Overall union membership in the U.S. increased last year — the first time it did not decline since 2007. The story gets slightly complicated when comparing union membership in the private sector vs. the public sector. In fact, though union jobs increased in the private sector by more than 110,000 in 2011, union jobs in government dropped by nearly 75,000.
24/7 Wall St. looked at union membership by state to identify the states with the highest and lowest membership. New York has — for the second year in a row — the highest rate of union membership among workers at 24.1%. North Carolina, also for the second year in a row, has the lowest membership, with just 2.9% of all workers also union members.
The trend of union membership in the past year is reflected by the national trend in employment. As the general economy has started to recover, the private sector added more than 1.7 million jobs last year. Of that, 112,550 were new union jobs, roughly the same gain as the total increase in private positions. Public sector jobs, on the other hand, have lagged throughout the recovery, as national, state and local governments have continued to enact strict austerity measures. Between 2010 and 2011, the number of government jobs declined by 600,911. Similarly, the number of public sector union members with jobs fell by 72,942.
This trend — an increase in private union membership and a decrease in public union membership — holds true for many of the states with the largest union membership. In Illinois, which has the third-most union members in the country, private membership increased by 55,487, while public membership fell 27,403.
Just as is the case nationally, the source of employment gains in the states with the biggest increases was the private sector. In Texas, for example, total employment increased by 188,142 — the second-biggest increase in the country. However, the net number does not tell the whole story. The state actually lost 41,942 government jobs as the increase was entirely in the private sector, which added 230,065 jobs.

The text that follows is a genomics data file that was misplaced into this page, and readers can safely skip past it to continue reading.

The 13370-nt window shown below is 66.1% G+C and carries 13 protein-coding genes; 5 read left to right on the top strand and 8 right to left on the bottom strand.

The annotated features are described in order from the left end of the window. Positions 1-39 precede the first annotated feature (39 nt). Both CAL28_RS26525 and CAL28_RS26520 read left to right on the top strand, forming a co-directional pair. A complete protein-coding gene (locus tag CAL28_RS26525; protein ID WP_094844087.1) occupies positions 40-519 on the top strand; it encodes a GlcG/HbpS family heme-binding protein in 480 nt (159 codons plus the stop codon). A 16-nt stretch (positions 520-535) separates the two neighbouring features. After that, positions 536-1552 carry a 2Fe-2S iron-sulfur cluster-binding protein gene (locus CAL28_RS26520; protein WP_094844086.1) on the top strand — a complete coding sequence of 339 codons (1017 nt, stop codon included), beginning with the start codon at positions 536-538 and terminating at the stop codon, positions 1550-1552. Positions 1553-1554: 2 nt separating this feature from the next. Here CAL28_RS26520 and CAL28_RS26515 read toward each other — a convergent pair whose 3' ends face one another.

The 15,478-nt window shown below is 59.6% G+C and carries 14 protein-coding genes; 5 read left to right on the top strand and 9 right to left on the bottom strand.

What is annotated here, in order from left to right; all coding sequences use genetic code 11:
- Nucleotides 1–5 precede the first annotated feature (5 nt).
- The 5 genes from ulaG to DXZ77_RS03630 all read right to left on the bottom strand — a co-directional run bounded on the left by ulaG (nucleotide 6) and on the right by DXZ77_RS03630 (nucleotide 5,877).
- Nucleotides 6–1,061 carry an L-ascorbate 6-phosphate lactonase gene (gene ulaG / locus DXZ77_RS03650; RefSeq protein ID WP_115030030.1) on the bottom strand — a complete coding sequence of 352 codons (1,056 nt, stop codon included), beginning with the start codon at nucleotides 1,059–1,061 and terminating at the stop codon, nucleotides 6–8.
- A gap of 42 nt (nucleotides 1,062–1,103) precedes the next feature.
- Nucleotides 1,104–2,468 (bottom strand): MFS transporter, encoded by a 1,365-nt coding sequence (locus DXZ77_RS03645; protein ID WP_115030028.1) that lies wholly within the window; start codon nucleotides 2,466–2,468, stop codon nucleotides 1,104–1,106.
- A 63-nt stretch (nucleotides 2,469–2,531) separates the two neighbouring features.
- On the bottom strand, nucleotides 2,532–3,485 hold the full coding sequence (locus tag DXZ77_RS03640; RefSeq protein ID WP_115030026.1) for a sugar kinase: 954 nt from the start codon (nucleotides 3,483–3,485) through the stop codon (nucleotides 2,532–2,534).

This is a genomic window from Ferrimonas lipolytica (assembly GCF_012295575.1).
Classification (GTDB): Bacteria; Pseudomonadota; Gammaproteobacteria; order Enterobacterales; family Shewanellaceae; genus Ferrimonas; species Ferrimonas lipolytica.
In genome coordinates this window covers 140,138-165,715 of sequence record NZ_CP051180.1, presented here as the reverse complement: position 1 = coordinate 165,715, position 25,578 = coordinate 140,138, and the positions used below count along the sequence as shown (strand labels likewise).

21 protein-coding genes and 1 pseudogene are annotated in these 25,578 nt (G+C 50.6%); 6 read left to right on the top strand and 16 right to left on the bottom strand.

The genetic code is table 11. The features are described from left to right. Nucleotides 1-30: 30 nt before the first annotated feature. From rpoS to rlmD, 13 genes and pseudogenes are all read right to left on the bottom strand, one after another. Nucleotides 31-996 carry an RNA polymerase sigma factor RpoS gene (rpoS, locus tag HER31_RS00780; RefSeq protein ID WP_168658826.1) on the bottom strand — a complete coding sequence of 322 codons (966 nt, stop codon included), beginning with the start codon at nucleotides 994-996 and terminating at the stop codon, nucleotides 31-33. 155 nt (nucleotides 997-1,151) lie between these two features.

In many cases, states that had been losing union workers in the past decade faster than the rest of the country began to see a recovery last year. Between 2001 and 2011, the state of Michigan lost more than 600,000 union jobs, the equivalent of roughly 20% of its total union workforce. Between 2010 and 2011, the state gained back 43,663 union jobs.
One potentially damaging trend for unions on a national level is the increasing number of states that have passed “right-to-work” legislation. These laws make it illegal for employers to require workers to join a union or pay union dues. To date, 23 separate states have right-to-work laws, with several others currently considering it. All of the states with the lowest union membership are all right-to-work states, while none of the 10 states with the highest membership do.
In order to identify the states with the strongest and weakest unions, 24/7 Wall St. used data calculated by unionstats.com, an online union membership and coverage database. The site, which analyses the Bureau of Labor Statistics’ Current Population Survey, provides labor force numbers and union membership in both the private and public sector. 24/7 also reviewed unemployment rates for each state, compiled by the BLS.
This is 24/7 Wall St.’s states with the strongest and weakest unions.